Rorate Caeli

A personal letter to the readers of Rorate Caeli on the Feast of Saint Cecilia

A Personal Letter to the Readers of Rorate Caeli on the Feast of Saint Cecilia

Fr Richard G. Cipolla

I am writing this as a personal letter to the readers of Rorate Caeli for a special reason, which I will address in the third paragraph below. Today we celebrate the feast of Saint Cecilia, Virgin and Martyr.  We know little about her life and even her martyrdom in the third century from contemporary sources.  But we know the strong and early devotion of Christians to this young woman, and the basilica raised in honor of Saint Cecilia by Pope Urban I in the third century in Rome.  Many of the popular stories about her come from the Acta of her life written much later, probably in the sixth century.  Scholars seem to say that the details of her life and martyrdom as depicted in this work may have little real historical detail. We’ll leave that for the experts in hagiography to work out.  No experts are needed to tell us that the antiphons at Lauds and Vespers come from the Acta, and they are beautiful indeed.

I think we must be careful to dismiss the Acta describing St Cecilia’s life and death as having no relationship to who St Cecilia was and how and why she died.  What is passed on in Sacred Tradition concerning the Saints is sometimes a mixture of historical fact and personal embellishments, the latter providing a lovely “frame” in which the icon of the saint is placed.  But her importance for the Church cannot be over-emphasized, for she is the patroness of all music and especially the music of the Church.  In the times in which we live, St. Cecilia must be invoked with great fervor, given the low state of Catholic Church music that is heard today at Mass in the overwhelming majority of parishes throughout the world.  The banality and sentimentality of what passes for “hymns” in contemporary Catholic worship, foisted on the Church by the Missalette companies who have neither knowledge nor shame, is a great part of the reason for the gross misunderstanding of the Liturgy that has prevailed for the past 50 years.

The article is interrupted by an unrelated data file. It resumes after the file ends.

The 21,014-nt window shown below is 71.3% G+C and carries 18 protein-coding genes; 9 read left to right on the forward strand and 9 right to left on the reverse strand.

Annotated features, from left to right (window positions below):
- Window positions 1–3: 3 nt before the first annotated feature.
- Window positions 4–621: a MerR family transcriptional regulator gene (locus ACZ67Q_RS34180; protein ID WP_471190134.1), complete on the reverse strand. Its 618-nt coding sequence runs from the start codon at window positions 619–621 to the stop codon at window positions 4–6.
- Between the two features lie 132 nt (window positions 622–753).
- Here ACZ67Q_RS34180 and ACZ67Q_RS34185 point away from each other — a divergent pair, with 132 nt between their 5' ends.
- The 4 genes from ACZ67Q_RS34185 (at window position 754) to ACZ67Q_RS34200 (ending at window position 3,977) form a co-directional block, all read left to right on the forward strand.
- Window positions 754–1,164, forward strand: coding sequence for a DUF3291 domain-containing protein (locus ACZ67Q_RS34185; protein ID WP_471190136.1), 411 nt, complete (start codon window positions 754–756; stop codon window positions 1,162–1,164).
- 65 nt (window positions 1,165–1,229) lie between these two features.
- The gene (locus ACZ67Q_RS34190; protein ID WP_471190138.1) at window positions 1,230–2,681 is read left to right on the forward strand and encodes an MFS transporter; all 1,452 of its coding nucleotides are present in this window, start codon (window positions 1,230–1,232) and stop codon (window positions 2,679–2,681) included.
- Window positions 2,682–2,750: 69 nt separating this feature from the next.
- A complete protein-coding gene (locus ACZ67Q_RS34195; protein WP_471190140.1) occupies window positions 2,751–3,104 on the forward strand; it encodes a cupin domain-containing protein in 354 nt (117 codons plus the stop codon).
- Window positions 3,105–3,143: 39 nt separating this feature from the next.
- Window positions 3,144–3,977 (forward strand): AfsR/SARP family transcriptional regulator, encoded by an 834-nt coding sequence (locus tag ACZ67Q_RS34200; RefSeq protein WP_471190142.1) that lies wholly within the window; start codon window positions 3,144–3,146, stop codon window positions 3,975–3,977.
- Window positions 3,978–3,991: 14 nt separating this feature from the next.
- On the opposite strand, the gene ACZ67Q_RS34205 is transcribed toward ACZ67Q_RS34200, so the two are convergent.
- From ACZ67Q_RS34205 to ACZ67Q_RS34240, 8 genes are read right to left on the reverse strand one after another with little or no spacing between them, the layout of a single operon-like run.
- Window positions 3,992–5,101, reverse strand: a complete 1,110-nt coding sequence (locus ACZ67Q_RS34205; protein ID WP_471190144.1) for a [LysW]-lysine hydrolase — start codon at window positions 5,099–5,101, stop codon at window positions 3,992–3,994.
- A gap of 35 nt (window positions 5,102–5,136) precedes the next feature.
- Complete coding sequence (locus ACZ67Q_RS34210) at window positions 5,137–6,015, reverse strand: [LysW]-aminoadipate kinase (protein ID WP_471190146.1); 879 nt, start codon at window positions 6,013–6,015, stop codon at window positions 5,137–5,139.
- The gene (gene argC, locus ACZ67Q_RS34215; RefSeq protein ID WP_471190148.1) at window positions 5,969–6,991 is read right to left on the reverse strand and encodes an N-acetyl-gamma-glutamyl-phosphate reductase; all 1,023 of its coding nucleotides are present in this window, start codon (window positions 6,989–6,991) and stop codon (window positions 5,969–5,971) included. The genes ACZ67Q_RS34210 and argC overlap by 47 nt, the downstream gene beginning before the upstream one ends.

But there is a re-awakening, especially among the young clergy, of an understanding of the beauty and importance of sacred music that is genuinely Catholic, especially Gregorian chant and polyphony.  I am so very blessed to be pastor of a parish with a superb music program that contributes to the beauty and solemnity not only of the Solemn Mass of the Traditional Roman Rite but to all Masses celebrated in the Novus Ordo rite, both English and Spanish.  The Schola Cantorum that sings at the Solemn Mass is a group of professional singers who know deeply the great music of the Church and who sing, like St. Cecilia, from their heart.  They have produced an amazing CD featuring an English Renaissance Mass Ordinary that has never been recorded before now.  One reviewer called it “a unique work of the highest musical quality.” The CD presents this and other gems of English polyphony in the context of the Mass at Dawn on Christmas Day, with all the proper Gregorian chants, sung lessons and responses, and even the sound of the sanctuary bells (I know the man who sings the lessons on the CD, but that part of the story would take us too far afield…). The recording evokes so wonderfully the mystery and beauty of that feast of Christmas that we will soon celebrate.  All proceeds of the sales of this CD go to help us continue the fine music program at St. Mary’s Church in Norwalk, a parish that is not affluent and depends on the kindness of those like the readers of Rorate Caeli to support what we do.  This CD will make a wonderful Christmas gift to anyone who loves the traditional music of the Church or to someone who knows nothing about Church music but loves beautiful art and music. If the latter is one of the countless Catholics who are still unfamiliar with the splendor of the Traditional Latin Mass, so much the better!

The CD can be ordered on the St. Mary’s website: Special discounted pricing ($15 plus shipping per CD) is available this coming weekend only, November 24th – 28th.

Orpheus could lead the savage race;
And trees unrooted left their place;
            Sequacious of the lyre:
But bright Cecilia rais’d the wonder high’r;
            When to her organ, vocal breath was giv’n,
An angel heard, and straight appear’d
            Mistaking earth for Heav’n.  (John Dryden)

A most blessed Advent to you all.

Father Richard Gennaro Cipolla